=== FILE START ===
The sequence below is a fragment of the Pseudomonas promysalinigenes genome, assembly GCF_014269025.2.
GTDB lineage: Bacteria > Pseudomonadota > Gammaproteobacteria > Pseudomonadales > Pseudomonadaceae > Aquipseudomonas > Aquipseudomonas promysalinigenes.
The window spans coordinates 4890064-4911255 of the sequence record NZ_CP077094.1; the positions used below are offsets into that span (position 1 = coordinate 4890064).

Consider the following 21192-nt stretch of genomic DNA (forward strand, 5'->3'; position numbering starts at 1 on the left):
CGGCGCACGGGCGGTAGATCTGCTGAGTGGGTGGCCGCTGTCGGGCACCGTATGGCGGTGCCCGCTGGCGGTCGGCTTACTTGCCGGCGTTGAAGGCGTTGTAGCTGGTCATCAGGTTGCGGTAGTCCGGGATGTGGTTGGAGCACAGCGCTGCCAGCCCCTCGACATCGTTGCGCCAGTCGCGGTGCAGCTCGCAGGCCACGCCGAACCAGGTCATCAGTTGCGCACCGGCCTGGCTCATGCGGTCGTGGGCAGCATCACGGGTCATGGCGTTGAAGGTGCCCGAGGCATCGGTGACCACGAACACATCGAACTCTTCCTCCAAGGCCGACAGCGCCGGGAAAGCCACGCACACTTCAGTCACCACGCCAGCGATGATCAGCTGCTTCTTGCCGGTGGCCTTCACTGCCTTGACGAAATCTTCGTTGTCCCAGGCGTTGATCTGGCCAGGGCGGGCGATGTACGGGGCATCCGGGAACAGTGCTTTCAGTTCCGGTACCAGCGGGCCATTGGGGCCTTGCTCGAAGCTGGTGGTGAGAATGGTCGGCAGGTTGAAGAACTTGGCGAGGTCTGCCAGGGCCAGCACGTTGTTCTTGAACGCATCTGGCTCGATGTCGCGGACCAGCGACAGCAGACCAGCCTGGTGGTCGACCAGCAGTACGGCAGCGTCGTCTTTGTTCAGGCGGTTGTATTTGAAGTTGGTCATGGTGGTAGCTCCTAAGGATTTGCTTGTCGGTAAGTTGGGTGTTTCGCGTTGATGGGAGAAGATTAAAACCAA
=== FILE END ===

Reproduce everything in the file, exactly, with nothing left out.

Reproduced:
The sequence below is a fragment of the Pseudomonas promysalinigenes genome, assembly GCF_014269025.2.
GTDB lineage: Bacteria > Pseudomonadota > Gammaproteobacteria > Pseudomonadales > Pseudomonadaceae > Aquipseudomonas > Aquipseudomonas promysalinigenes.
The window spans coordinates 4890064-4911255 of the sequence record NZ_CP077094.1; the positions used below are offsets into that span (position 1 = coordinate 4890064).

Consider the following 21192-nt stretch of genomic DNA (forward strand, 5'->3'; position numbering starts at 1 on the left):
CGGCGCACGGGCGGTAGATCTGCTGAGTGGGTGGCCGCTGTCGGGCACCGTATGGCGGTGCCCGCTGGCGGTCGGCTTACTTGCCGGCGTTGAAGGCGTTGTAGCTGGTCATCAGGTTGCGGTAGTCCGGGATGTGGTTGGAGCACAGCGCTGCCAGCCCCTCGACATCGTTGCGCCAGTCGCGGTGCAGCTCGCAGGCCACGCCGAACCAGGTCATCAGTTGCGCACCGGCCTGGCTCATGCGGTCGTGGGCAGCATCACGGGTCATGGCGTTGAAGGTGCCCGAGGCATCGGTGACCACGAACACATCGAACTCTTCCTCCAAGGCCGACAGCGCCGGGAAAGCCACGCACACTTCAGTCACCACGCCAGCGATGATCAGCTGCTTCTTGCCGGTGGCCTTCACTGCCTTGACGAAATCTTCGTTGTCCCAGGCGTTGATCTGGCCAGGGCGGGCGATGTACGGGGCATCCGGGAACAGTGCTTTCAGTTCCGGTACCAGCGGGCCATTGGGGCCTTGCTCGAAGCTGGTGGTGAGAATGGTCGGCAGGTTGAAGAACTTGGCGAGGTCTGCCAGGGCCAGCACGTTGTTCTTGAACGCATCTGGCTCGATGTCGCGGACCAGCGACAGCAGACCAGCCTGGTGGTCGACCAGCAGTACGGCAGCGTCGTCTTTGTTCAGGCGGTTGTATTTGAAGTTGGTCATGGTGGTAGCTCCTAAGGATTTGCTTGTCGGTAAGTTGGGTGTTTCGCGTTGATGGGAGAAGATTAAAACCAA